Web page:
A Profile of Freeman Dyson
The New York Times Magazine has a fascinating profile of renowned physicist Freeman Dyson, focusing on his skepticism about human-caused climate change: The Civil Heretic - Freeman Dyson.
Dyson is well aware that “most consider me wrong about global warming.” That educated Americans tend to agree with the conclusion about global warming reached earlier this month at the International Scientific Conference on Climate Change in Copenhagen (“inaction is inexcusable”) only increases Dyson’s resistance. Dyson may be an Obama-loving, Bush-loathing liberal who has spent his life opposing American wars and fighting for the protection of natural resources, but he brooks no ideology and has a withering aversion to scientific consensus. The Nobel physics laureate Steven Weinberg admires Dyson’s physics — he says he thinks the Nobel committee fleeced him by not awarding his work on quantum electrodynamics with the prize — but Weinberg parts ways with his sensibility: “I have the sense that when consensus is forming like ice hardening on a lake, Dyson will do his best to chip at the ice.”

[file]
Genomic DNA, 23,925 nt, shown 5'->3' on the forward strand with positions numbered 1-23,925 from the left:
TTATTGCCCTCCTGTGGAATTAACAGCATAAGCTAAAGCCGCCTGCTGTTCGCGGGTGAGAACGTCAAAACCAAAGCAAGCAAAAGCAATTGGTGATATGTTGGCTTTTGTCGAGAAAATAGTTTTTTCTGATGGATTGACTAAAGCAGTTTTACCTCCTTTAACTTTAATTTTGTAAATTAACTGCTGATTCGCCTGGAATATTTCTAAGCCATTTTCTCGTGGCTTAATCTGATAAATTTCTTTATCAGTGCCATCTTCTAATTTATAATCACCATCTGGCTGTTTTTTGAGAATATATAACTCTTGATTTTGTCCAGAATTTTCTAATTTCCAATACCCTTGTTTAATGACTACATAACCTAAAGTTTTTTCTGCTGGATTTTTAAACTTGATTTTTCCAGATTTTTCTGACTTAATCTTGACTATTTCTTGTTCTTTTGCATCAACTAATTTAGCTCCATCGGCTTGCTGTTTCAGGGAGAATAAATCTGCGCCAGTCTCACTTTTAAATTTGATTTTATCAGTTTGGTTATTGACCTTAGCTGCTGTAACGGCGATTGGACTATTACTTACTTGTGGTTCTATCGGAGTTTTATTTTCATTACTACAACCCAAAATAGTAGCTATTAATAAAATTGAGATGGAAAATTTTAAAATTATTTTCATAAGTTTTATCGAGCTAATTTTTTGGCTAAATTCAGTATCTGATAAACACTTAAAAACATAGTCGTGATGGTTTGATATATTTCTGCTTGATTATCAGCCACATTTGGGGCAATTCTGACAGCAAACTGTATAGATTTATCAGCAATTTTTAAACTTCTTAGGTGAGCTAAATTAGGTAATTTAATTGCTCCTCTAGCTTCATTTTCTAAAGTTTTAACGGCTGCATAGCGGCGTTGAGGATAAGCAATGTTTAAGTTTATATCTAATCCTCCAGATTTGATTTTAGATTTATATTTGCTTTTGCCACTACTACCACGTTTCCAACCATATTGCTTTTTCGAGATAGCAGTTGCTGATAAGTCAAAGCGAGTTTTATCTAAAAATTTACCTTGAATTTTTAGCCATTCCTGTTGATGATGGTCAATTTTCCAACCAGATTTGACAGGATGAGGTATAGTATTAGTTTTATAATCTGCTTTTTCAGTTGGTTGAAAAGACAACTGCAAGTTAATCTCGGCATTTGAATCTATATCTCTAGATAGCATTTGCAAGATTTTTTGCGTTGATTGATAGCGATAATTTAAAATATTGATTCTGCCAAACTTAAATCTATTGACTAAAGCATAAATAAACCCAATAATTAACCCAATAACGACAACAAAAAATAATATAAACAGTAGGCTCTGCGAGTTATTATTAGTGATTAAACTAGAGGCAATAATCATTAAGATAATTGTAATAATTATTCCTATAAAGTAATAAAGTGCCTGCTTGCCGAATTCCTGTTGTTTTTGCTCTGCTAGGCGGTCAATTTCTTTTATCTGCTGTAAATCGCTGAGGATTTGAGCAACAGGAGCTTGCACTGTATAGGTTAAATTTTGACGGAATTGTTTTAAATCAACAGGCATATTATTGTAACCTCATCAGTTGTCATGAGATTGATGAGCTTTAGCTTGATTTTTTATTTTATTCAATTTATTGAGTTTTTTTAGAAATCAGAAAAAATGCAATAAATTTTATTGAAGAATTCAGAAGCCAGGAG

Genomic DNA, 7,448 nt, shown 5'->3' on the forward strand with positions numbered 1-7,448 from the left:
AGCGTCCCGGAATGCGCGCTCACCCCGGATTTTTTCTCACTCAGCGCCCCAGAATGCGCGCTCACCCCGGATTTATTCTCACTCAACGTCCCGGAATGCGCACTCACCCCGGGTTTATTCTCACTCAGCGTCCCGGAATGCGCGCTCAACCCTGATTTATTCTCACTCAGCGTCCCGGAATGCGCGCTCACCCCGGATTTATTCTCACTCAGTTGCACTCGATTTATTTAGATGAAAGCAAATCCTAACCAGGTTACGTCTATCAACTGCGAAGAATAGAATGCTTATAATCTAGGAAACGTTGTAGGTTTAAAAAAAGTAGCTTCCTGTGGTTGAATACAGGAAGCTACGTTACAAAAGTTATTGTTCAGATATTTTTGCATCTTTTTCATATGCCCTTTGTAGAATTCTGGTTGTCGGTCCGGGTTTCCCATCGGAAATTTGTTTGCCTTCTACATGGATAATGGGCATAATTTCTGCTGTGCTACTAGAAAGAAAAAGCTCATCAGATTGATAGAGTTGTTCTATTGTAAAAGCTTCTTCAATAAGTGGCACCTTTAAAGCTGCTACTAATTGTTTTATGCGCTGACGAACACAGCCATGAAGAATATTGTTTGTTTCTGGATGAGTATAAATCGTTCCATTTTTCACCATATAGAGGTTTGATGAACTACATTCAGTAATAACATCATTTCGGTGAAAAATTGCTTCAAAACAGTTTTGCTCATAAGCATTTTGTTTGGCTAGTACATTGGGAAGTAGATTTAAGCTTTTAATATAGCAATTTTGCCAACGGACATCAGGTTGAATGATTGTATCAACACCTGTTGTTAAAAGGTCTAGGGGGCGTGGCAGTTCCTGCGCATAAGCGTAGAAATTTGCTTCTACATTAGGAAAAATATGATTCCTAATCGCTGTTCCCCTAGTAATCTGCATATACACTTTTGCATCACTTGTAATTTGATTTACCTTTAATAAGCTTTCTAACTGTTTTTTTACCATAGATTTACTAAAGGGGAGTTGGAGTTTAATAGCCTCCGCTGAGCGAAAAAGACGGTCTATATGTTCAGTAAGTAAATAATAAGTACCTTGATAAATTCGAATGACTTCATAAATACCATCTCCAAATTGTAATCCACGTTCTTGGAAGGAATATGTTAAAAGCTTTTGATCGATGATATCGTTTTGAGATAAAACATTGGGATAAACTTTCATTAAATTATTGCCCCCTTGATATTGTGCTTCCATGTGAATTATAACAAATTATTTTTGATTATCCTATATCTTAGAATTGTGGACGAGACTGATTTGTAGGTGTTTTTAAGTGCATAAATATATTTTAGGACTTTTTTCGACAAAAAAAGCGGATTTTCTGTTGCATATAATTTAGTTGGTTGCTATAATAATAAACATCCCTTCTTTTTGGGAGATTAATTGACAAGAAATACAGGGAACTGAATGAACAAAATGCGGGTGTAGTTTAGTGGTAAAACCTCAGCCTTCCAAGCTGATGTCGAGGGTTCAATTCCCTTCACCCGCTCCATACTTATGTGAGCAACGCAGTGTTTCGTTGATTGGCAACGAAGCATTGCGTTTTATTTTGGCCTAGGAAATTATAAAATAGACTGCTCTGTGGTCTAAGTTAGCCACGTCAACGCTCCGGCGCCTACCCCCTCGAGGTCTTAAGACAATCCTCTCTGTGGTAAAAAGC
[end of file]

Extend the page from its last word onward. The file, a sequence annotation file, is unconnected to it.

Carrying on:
Dyson says he doesn’t want his legacy to be defined by climate change, but his dissension from the orthodoxy of global warming is significant because of his stature and his devotion to the integrity of science. Dyson has said he believes that the truths of science are so profoundly concealed that the only thing we can really be sure of is that much of what we expect to happen won’t come to pass. In “Infinite in All Directions,” he writes that nature’s laws “make the universe as interesting as possible.” This also happens to be a fine description of Dyson’s own relationship to science. In the words of Avishai Margalit, a philosopher at the Institute for Advanced Study, “He’s a consistent reminder of another possibility.” When Dyson joins the public conversation about climate change by expressing concern about the “enormous gaps in our knowledge, the sparseness of our observations and the superficiality of our theories,” these reservations come from a place of experience. Whatever else he is, Dyson is the good scientist; he asks the hard questions. He could also be a lonely prophet. Or, as he acknowledges, he could be dead wrong.
This is the kind of reputable scientist who should be cited when discussing the pros and cons of AGW — instead of kooks like Nils-Axel M�rner.